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Bridge Across My Sorrows (Large Print Edition) based on 0 ratings. 2 reviews.
An uplifting book. Well done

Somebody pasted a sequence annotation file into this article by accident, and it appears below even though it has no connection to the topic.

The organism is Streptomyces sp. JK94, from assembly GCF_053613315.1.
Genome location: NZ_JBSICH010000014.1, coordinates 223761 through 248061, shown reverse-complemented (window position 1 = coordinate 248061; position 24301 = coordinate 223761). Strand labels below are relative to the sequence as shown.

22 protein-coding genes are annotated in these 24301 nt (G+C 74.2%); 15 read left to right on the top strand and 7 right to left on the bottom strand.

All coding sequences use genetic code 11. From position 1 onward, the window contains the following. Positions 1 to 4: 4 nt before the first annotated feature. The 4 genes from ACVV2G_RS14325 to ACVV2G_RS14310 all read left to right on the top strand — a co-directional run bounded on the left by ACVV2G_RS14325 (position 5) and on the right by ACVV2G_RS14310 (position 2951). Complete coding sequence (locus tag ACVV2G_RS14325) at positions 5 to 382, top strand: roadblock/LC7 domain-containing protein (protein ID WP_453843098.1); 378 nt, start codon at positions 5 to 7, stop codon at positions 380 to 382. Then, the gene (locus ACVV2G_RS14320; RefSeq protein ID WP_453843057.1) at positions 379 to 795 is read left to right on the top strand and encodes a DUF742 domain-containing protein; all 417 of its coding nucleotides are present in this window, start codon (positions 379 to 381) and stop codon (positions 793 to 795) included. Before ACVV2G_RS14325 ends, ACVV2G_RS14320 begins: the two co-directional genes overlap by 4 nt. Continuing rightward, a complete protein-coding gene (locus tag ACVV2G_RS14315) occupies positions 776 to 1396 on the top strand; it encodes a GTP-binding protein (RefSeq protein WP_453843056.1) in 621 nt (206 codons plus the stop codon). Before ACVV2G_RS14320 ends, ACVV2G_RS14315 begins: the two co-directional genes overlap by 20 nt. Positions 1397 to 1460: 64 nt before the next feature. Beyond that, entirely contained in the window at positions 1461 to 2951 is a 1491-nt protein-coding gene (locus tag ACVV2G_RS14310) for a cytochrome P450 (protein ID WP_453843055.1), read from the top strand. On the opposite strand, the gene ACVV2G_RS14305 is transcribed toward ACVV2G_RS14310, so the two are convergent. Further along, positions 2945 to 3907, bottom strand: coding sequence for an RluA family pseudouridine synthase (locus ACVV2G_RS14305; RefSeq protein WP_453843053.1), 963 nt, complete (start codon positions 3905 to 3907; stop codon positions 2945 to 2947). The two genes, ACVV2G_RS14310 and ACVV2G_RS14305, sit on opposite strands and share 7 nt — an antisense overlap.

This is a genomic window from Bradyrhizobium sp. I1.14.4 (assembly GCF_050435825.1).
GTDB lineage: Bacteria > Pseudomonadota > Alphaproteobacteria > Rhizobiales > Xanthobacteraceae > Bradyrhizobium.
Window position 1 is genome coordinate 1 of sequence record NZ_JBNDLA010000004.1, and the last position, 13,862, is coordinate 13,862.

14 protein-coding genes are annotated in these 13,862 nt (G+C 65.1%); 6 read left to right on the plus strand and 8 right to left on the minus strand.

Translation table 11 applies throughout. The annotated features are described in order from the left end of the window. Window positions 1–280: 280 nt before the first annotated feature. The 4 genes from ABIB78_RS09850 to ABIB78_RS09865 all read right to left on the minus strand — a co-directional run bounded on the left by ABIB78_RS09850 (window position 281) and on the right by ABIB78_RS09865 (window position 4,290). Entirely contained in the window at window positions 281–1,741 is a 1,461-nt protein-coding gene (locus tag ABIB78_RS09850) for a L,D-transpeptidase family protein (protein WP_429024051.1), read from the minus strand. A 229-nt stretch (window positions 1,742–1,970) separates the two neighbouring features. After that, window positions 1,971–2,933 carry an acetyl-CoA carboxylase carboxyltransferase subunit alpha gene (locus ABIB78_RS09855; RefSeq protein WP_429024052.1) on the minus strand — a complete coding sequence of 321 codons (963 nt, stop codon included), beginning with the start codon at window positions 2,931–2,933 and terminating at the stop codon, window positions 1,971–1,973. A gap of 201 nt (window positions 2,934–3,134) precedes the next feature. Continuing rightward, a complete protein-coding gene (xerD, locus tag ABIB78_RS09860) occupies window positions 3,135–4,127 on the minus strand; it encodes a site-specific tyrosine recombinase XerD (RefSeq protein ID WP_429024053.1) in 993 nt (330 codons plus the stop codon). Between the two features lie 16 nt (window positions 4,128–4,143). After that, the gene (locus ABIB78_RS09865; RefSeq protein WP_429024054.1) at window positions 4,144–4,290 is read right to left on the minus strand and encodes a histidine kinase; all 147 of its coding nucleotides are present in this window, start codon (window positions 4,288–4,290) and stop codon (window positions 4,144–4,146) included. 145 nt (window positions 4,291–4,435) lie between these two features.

Finished Christina Noble's 'Bridge Across My Sorrows' this morning - an odd departure for me. I would recommend it for anyone into strong contemporary characters as she is certainly that. It's not meant to be a literary wonder, so there's nothing to say about the style except that it is direct. I was pleased to end the book with a sense of having met an honest* extraordinary unapologetic woman rather than feeling preached at, and to have had her facts illustrated to me rather than being plunged into a sensationalising melodramatic account. Her early life was so painful, and familiar in a way after books like Angela's Ashes or The Butcher Boy, that there's clearly no need for sensationalising. *(with one or two slight hiccups: see last para of this post!)I've decided to press on and read her follow-up 'Mama Tina', before diving back into 'proper literature', because she deserves the attention and time.Fingers crossed....I do tend to fret about the credibility of characters' finances in books. I find it a distraction like any other characteristic of books that just doesn't ring true. Actually, 'Bridge Across My Sorrows' does the same in part, where at the beginning CN says she arrived in Vietnam with no money, and then later it turns into 'a few hundred pounds', and the family living in poverty in Dublin seem to keep burning their last bit of furniture and yet there's repeatedly a last remaining chair.